Taking it up a level we then close view The World in 2020 (I’ve also used Shift Happens in the past) and discuss ideas around changes in technology and education. Next I used a selection of articles from Mindfood on Future Trends which featured in December’s issue (and has been repeated this year). Students choose a topic that selects them (food, travel, technology) read one or more articles then answer a series of questions. The activity culminates with them pairing up with other students who read about the same topic, summarising and mind-mapping the predictions plus adding their own.

Big Picture – check.

Next I use a reflective piece of writing by a teacher simply titled Some Thoughts (on studying English) which a colleague shared with me years ago. I remind them (hopefully) about skimming and scanning as a close reading technique and then they read and answer questions.

Subject importance – check.

Now we’re up to about Day 3 so I get the students to complete the Careers Quest  (regardless of whether they have done it before or not) which involves answering questions about their likes, strengths etc. This data generates a list of career options as well as entry requirements for the industry, income, current employment climate and information they can use as the basis for a report writing or oral presentations later in the year. (Make sure they save their results so they can refer back later on – and write down password!)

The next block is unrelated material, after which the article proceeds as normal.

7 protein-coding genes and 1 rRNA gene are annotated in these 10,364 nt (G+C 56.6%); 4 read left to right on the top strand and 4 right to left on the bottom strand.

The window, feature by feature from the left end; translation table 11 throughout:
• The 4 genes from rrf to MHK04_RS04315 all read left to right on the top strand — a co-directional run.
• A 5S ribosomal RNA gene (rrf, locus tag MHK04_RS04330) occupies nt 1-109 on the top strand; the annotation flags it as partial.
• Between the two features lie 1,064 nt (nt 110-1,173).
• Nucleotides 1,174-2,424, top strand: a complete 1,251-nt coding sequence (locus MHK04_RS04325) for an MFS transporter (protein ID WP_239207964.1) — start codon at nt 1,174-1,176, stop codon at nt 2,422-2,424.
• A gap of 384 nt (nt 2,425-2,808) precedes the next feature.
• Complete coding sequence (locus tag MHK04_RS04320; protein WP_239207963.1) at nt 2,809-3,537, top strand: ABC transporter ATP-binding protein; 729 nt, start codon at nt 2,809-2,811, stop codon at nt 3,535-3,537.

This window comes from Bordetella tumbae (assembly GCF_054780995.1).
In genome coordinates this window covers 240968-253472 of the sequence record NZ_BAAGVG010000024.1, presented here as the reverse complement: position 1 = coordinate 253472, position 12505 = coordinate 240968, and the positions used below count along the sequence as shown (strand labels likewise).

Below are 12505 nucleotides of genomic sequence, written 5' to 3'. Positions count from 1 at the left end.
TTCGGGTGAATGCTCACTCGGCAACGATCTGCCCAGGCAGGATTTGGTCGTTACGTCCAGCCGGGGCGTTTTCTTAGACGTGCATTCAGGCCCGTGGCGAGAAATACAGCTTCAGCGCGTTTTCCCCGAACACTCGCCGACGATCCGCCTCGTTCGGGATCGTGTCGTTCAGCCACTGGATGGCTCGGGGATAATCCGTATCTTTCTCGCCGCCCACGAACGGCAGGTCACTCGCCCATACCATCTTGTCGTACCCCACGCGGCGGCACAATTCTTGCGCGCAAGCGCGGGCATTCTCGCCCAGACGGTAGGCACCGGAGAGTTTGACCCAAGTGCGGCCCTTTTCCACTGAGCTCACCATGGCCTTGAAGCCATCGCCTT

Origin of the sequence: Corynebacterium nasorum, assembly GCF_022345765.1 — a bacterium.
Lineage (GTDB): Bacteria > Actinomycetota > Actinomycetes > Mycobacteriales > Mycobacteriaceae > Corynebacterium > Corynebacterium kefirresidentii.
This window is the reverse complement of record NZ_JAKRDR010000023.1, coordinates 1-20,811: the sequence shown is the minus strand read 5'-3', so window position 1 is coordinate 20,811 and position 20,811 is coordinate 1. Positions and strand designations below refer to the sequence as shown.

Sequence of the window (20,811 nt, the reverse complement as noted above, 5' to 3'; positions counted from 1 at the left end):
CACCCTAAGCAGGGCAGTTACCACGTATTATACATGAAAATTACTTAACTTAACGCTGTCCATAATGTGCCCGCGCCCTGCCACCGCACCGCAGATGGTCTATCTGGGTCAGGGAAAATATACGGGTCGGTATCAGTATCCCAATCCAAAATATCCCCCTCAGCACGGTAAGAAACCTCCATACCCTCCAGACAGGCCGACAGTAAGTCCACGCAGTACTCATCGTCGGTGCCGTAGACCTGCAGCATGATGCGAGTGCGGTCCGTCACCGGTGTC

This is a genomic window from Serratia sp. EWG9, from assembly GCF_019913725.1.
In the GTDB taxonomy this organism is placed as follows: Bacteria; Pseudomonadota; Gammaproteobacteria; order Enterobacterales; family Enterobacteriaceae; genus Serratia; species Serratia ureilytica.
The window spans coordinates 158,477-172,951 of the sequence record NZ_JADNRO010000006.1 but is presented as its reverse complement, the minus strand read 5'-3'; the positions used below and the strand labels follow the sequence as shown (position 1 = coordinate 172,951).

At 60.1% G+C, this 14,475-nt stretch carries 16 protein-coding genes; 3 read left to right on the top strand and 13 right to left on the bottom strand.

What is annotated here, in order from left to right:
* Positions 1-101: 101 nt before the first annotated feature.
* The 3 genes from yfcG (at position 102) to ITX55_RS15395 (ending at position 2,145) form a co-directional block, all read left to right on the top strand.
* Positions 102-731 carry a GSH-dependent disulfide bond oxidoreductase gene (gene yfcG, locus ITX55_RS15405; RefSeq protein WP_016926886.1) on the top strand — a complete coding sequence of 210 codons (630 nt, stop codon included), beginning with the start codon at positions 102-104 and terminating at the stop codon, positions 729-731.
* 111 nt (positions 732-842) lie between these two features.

Individual relevance – check.

At this point only, I give out the course outline and go over available standards and credits with them. It might feel as if I’ve created a false impression that the year is going to be all about YouTube and mind maps but what I’ve learned about these students is they already know they will find the standard required hard but what might motivate them to give things a go is if they can see some relevance and understand that we are working together to develop life skills.  Certainly beats writing letters about yourself ….